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I have a trip lever drain in my bathtub. Thought it was the problem, but it's completely out and the tub still won't drain. Any ideas?

  • Are there any other symptoms? Water gurgling, nearby faucets misbehaving, etc.? What else have you tried? – alt Jul 18 '14 at 18:09
  • Take the drain plug out and use a Turbo Snake (amazon.com/Turbo-Snake-Original-Pieces-Included/dp/B002JA5R7U). I used this in the past to clean out a punch of hair from a drain in a shower. – Brian Jul 21 '14 at 19:40
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I would start with a basic hand operated drain snake. In a tub drain you likely have a hair clog, the snake will grab onto this clog and pull it right out. A very basic snake should be all you need.

  • This is definitely a great first step. – Handy Man Jul 15 '14 at 18:06
  • In my tub, I get clogs farther down the line. In these cases, I run the snake from the roof through the vent pipe. Just an FYI - I had never thought about running the snake through the vent stack before. – Paul Kearney - pk Jul 16 '14 at 21:01
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Great answers so far.

To unclog the drain in my bathtub, I've occasionally used a toilet plunger by placing it directly over the drain then filling up the tub until there is enough water to create suction.

A few good "shots" / "pumps" should unclog anything that is stuck in there and definitely worth trying before purchasing any liquid drain products.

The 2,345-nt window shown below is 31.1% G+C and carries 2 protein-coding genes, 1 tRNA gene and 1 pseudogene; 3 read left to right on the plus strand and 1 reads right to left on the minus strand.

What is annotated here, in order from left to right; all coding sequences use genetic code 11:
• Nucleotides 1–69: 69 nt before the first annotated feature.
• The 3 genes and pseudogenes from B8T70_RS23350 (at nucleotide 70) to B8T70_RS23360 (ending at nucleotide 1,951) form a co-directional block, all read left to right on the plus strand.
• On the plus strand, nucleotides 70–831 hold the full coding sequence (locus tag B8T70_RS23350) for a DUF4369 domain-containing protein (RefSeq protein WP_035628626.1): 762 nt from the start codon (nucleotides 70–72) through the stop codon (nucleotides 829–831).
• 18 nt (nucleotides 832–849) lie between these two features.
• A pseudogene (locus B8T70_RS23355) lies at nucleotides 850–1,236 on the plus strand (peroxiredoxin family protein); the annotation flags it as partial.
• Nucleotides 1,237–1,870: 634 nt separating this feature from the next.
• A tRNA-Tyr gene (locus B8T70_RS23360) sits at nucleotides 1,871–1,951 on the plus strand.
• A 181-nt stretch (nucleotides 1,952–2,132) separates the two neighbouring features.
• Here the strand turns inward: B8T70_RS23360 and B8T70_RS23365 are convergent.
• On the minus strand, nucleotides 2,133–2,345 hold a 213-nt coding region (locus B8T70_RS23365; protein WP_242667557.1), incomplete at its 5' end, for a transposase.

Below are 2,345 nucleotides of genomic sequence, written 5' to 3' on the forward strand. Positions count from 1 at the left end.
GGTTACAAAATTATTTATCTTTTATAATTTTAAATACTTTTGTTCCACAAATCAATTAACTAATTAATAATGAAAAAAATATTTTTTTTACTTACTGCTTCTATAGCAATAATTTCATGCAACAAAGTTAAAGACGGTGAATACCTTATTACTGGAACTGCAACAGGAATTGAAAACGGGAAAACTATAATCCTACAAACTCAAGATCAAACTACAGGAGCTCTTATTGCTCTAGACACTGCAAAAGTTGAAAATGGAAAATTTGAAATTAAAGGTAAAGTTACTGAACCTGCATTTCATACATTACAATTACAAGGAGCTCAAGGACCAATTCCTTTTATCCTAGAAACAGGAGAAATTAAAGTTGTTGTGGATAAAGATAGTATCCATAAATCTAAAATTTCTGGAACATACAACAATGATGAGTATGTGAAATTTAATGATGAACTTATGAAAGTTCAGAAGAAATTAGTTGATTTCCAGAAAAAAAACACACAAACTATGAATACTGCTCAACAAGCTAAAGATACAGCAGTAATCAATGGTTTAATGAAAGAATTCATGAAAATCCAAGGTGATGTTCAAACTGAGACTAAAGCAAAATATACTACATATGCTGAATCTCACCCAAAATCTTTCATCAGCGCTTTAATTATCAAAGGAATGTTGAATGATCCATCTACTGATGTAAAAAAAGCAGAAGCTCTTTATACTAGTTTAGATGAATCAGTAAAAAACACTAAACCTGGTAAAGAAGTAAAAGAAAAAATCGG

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    I've done this as well. I also find it helpful to hold a washcloth over the overflow opening in the tub. This helps prevent the force from the plunger from simply going out through the overflow. – Paul Kearney - pk Jul 16 '14 at 21:00
  • Great tip - I'll give that a try next time I do this :) – Handy Man Jul 17 '14 at 15:01
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If it's a hair clog, I've had great luck with a "Zip-It" plastic snake. It's only good for close clogs (20 inches long) and has barbs that catch/pull the gunk out when removed. Should be a few dollars at most hardware stores.

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You can buy proprietary drain unblocker products. They are often a sodium hydroxide based product (so take appropriate care) that is combined in a dense gel that is designed to sink through the standing water to be able to work to break up the blockage.

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    I used to try chemicals first to clear the plumbing but no longer do so. It usually is the case that when they don't work, then you have to deal with the caustic solution when mechanically trying to clear it. It is a more "sure kill" to use a snake or vacuum to try to clear it. If evidence appears that Liquid Plumber might work, then try that after everything else fails. – wallyk Jul 15 '14 at 21:57

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